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Online Journal of Bioinformatics ©
Volume 11 (1): 128-144, 2010
Structural model of the mammalian target of rapamycin (mTOR) kinase domain
Anne Tobak1, Sonia Arora2, and William J. Welsh1*
1 Department of Pharmacology, University of Medicine & Dentistry of New Jersey-Robert Wood Johnson Medical School (UMDNJ-WJMS) & Informatics Institute of UMDNJ, 675 Hoes Lane, Piscataway, NJ 08854, USA, 2 NJ Center for Science, Technology and Mathematics, Kean University, 1000 Morris Avenue, Union, NJ 07083, USA
Tobak A, Arora S, Welsh WJ., Structural model of the mammalian target of rapamycin (mTOR) kinase domain, Onl J Bioinform., 11 (1):128-144, 2010. The mammalian target of rapamycin (mTOR) is a serine/threonine kinase involved in the regulation of protein translation and cell proliferation. Based on signals received from nutrition, growth factors and insulin, mTOR controls cell growth accordingly and is therefore a key target for anticancer therapeutics and numerous other clinically relevant applications. Two regions of interest are the FRB domain, where mTORís natural ligand rapamycin binds when in complex with FKBP12, and the ATP-binding site located within the kinase domain. Some cancer cells have shown resistance to the inhibitory effects of rapamycin and its analogues, while other known kinase domain inhibitors generally lack stability and specificity. Clearly, there is a need for kinase domain-targeted mTOR inhibitors as potential therapeutics. Efforts to discover mTOR kinase-targeted inhibitors using structure-based design approaches have been impeded by the absence of a high-resolution x-ray crystal structure of the mTOR kinase domain. Here we describe the construction of a computational structural model of the mTOR kinase domain. Computational docking of ATP as well as known mTOR kinase inhibitors wortmannin and LY294002 into mTORís putative ligand binding pocket reveals several residues that might be critical for tight binding and inhibitory activity.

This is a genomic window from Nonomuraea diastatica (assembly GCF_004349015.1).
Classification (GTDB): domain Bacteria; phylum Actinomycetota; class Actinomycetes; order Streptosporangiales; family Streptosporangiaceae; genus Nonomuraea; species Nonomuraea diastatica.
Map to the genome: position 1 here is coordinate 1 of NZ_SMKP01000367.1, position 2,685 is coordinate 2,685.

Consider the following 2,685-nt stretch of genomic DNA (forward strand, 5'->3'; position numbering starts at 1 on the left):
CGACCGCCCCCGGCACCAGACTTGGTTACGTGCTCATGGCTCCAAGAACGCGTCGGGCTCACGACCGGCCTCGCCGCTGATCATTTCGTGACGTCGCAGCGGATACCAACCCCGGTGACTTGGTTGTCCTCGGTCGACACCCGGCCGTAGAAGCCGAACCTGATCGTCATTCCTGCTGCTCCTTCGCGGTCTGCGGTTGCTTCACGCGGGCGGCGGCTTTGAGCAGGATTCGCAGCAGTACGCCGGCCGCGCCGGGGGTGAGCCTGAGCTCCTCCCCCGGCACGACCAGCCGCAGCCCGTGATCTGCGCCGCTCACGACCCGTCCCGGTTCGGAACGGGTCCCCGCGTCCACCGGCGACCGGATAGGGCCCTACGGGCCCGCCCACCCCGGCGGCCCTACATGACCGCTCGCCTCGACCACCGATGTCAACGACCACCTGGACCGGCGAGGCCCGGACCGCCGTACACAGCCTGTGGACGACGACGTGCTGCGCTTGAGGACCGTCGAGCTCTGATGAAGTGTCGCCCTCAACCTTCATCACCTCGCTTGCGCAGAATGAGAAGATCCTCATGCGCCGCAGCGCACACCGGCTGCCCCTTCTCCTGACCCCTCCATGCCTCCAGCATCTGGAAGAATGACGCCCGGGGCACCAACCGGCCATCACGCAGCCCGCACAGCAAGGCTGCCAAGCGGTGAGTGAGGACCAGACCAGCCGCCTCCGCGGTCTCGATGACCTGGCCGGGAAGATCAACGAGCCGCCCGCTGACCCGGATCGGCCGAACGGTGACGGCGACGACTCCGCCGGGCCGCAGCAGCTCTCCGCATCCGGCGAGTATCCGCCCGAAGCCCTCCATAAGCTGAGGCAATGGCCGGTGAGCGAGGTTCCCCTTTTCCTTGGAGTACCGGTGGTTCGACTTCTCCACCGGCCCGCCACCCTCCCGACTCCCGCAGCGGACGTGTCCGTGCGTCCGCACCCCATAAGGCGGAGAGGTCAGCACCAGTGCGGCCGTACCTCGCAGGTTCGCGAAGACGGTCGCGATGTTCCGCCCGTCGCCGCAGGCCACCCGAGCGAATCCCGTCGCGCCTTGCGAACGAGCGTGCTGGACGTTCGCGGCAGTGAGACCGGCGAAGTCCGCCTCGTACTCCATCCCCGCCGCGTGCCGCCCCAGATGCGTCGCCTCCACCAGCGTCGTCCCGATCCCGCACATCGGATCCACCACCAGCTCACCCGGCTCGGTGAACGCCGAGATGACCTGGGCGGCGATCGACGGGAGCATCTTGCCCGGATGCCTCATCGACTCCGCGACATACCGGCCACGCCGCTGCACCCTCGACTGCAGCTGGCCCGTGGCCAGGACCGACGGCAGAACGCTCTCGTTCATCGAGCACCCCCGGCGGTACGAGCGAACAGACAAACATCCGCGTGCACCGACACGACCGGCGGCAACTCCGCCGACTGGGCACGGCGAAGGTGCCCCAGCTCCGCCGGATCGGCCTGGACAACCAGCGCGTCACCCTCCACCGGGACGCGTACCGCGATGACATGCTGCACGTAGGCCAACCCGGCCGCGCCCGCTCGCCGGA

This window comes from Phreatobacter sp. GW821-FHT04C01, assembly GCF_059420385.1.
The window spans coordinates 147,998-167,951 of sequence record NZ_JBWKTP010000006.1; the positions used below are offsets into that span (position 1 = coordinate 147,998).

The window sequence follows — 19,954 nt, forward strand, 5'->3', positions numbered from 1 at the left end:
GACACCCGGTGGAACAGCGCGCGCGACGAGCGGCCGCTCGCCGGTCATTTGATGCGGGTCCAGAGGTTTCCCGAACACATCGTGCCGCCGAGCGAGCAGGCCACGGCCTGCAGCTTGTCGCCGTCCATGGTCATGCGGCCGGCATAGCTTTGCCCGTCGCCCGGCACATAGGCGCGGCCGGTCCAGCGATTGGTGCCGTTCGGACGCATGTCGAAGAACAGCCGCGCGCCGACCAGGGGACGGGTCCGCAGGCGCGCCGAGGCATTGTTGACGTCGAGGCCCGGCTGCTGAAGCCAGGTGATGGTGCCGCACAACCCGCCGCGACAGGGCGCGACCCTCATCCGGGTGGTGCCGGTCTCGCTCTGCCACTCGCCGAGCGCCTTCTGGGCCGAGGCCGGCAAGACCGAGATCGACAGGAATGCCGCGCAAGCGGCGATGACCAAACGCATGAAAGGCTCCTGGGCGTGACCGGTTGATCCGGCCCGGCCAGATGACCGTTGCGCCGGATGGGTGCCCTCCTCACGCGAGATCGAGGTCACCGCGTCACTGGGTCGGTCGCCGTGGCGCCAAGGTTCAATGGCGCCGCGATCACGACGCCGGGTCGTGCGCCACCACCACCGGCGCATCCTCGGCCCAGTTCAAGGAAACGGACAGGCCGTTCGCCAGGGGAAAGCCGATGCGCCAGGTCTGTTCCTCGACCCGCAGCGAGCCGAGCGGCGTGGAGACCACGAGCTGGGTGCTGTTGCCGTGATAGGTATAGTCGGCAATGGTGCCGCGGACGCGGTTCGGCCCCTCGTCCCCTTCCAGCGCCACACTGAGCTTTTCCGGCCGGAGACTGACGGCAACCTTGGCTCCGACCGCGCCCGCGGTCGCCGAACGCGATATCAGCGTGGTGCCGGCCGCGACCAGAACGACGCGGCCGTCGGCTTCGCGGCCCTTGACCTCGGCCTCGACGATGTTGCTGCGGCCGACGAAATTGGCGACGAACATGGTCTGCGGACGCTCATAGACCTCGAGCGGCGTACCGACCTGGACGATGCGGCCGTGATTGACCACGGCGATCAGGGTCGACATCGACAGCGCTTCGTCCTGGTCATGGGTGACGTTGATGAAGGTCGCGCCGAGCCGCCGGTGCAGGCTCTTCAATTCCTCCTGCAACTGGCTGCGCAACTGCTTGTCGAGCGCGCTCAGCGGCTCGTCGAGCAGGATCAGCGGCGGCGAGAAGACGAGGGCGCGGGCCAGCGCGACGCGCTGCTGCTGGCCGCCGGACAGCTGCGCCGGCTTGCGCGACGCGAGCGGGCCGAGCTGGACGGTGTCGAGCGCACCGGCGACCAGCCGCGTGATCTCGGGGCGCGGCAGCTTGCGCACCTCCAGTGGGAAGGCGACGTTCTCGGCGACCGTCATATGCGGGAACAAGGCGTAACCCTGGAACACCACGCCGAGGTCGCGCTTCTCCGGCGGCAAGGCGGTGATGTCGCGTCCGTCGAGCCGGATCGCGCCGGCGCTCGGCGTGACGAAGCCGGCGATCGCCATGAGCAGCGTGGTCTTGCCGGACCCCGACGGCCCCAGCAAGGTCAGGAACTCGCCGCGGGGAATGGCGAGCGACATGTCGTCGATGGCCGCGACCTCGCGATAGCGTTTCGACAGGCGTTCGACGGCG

Keywords: mTOR, homology modeling, docking, wortmannin, LY294002, PI3K, kinase domain